There’s a good friend I made at Columbia Graduate School of Journalism in New York and stayed in close touch with for many years, until geography and career paths led us down diverging paths. But happily, Bryan Miller and I have recently reconnected. Bryan rose to the stratosphere of journalism as the New York Times Restaurant Critic, but I was amazed to learn that he achieved that despite a devastating decades-long battle with a bipolar disorder, about which he bravely wrote a book, "Dining in the Dark" . He conquered that demon somewhat magically, when he first held his newborn son. But we quickly realized that we have both suffered the slings and arrows of outrageous fortune. Resuming our friendship has given us both a much-needed boost. At least it has for me -- and I think the feeling is mutual. I care about him. When I told him that we were collecting people’s definitions of “Friendship,” Bryan had a great response:
“A friend is someone who calls for no reason.”
Eons ago, back when we were in school, or actually once we’d escaped the pressure-cooker of that year, fora few years we kept up a rather remarkable correspondence. In our letters (typed on real typewriters!) we played a game, to see who could use the biggest words. In college, I had acquired the dubious skill of affecting a scholarly tone and composing papers bloated with an overblown vocabulary. Often, just for fun, I wrote letters laden with verbose prose that had little to do with communication. Sheer literary silliness; the true value of good writing is NOT to use big words.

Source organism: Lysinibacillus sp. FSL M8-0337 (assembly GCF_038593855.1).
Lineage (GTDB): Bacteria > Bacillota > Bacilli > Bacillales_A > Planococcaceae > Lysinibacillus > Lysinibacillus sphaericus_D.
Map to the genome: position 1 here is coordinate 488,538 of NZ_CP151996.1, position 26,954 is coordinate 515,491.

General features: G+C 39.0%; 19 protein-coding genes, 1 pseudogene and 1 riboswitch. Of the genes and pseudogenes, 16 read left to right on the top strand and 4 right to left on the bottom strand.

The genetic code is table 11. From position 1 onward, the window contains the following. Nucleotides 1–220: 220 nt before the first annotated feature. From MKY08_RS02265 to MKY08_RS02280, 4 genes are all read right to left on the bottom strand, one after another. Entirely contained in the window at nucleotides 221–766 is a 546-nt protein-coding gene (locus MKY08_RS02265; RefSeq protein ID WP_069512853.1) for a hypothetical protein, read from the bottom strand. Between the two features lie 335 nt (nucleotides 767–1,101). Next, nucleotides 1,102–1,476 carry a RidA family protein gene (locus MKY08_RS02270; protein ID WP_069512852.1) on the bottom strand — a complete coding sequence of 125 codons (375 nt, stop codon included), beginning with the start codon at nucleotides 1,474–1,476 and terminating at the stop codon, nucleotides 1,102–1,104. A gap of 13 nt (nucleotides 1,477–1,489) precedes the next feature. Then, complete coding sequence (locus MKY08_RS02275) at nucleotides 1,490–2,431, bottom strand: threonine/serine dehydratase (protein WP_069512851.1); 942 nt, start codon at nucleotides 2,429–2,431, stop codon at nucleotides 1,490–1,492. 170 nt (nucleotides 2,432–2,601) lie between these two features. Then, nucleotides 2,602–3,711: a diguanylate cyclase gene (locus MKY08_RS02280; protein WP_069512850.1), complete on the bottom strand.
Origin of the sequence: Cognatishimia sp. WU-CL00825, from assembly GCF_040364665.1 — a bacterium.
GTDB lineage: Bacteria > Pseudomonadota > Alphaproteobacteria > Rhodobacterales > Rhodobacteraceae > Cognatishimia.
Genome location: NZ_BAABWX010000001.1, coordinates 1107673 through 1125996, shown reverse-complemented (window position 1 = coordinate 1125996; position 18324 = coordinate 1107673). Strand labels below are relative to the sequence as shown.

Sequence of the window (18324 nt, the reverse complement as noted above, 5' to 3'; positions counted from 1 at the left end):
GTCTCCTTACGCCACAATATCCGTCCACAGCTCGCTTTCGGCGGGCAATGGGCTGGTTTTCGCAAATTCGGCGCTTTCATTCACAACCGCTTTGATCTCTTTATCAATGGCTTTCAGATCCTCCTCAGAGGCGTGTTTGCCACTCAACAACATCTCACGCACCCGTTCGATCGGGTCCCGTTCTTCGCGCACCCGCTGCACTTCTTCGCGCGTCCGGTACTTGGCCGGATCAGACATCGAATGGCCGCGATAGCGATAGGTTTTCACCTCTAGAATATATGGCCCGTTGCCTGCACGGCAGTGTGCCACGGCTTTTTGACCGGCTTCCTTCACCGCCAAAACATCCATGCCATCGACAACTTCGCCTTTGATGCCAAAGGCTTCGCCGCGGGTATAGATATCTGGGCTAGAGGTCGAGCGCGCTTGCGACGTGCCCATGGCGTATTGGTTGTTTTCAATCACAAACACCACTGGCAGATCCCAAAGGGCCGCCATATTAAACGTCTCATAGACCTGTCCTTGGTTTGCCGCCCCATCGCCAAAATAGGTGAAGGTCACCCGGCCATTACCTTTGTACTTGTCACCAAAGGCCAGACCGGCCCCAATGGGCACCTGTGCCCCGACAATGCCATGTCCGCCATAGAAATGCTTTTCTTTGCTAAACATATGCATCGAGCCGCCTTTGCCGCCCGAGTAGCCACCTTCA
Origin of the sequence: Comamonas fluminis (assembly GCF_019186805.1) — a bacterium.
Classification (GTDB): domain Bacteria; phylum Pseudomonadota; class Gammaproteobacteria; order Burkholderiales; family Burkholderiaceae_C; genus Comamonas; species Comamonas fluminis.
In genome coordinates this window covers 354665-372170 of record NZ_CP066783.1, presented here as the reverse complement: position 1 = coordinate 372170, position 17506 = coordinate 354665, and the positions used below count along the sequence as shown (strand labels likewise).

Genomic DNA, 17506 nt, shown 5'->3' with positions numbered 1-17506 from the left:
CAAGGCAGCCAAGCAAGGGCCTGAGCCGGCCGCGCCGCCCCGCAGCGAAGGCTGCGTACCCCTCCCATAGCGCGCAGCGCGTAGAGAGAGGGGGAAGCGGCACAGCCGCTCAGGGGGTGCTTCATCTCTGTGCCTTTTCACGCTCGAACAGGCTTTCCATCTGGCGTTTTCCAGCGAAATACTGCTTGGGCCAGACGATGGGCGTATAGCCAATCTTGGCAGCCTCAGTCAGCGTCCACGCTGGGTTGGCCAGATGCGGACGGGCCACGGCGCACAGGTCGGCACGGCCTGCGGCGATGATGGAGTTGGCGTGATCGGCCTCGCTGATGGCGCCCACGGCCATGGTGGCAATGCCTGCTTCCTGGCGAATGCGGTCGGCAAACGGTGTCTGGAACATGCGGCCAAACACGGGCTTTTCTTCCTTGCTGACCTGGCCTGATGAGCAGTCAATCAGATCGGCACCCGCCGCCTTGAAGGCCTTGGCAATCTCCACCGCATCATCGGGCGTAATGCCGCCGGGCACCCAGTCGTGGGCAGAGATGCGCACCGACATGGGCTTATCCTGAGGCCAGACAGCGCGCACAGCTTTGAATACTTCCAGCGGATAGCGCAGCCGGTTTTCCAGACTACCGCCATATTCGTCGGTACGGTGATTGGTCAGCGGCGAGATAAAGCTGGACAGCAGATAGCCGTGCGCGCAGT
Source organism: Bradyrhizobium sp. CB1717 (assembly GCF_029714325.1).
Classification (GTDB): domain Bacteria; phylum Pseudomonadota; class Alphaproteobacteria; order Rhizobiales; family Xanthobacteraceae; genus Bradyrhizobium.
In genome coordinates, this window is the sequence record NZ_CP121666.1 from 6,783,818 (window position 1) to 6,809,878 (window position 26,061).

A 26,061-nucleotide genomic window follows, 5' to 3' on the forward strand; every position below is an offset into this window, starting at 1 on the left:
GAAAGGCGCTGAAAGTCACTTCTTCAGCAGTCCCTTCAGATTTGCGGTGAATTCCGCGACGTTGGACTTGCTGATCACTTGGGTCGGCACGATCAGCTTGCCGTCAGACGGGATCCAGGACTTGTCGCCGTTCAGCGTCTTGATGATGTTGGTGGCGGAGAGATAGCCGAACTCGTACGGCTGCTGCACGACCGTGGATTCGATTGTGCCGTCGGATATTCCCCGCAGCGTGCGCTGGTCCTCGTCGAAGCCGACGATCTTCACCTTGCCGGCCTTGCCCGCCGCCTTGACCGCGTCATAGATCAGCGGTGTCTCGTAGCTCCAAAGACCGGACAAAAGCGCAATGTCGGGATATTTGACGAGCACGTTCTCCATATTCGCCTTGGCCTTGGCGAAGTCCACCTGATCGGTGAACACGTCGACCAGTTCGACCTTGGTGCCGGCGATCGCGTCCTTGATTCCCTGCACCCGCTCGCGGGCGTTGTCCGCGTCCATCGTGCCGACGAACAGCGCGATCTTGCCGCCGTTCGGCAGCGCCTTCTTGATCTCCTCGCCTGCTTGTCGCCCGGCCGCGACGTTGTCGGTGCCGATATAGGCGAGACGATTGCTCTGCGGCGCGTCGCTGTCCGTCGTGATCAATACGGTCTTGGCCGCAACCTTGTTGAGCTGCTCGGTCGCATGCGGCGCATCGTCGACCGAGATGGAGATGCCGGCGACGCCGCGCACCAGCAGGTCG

One of the best pieces of advice on good writing came early in our year at Columbia, when I turned in an article reflecting that literary pretension left over from college. Less than an hour later, it appeared in my box, with these big red words scrawled across the top by my professor, Melvin Mencher (who just turned 90): "Wilson: first meaning, then words."
I guess that's why Bryan and I enjoyed the Big Word game: we were breaking that cardinal rule and just indulging in a sort of Scrabble of bunkum and balderdash. I finally killed it with the word “sesquipedalian,” which means “given to or characterized by the use of long words.”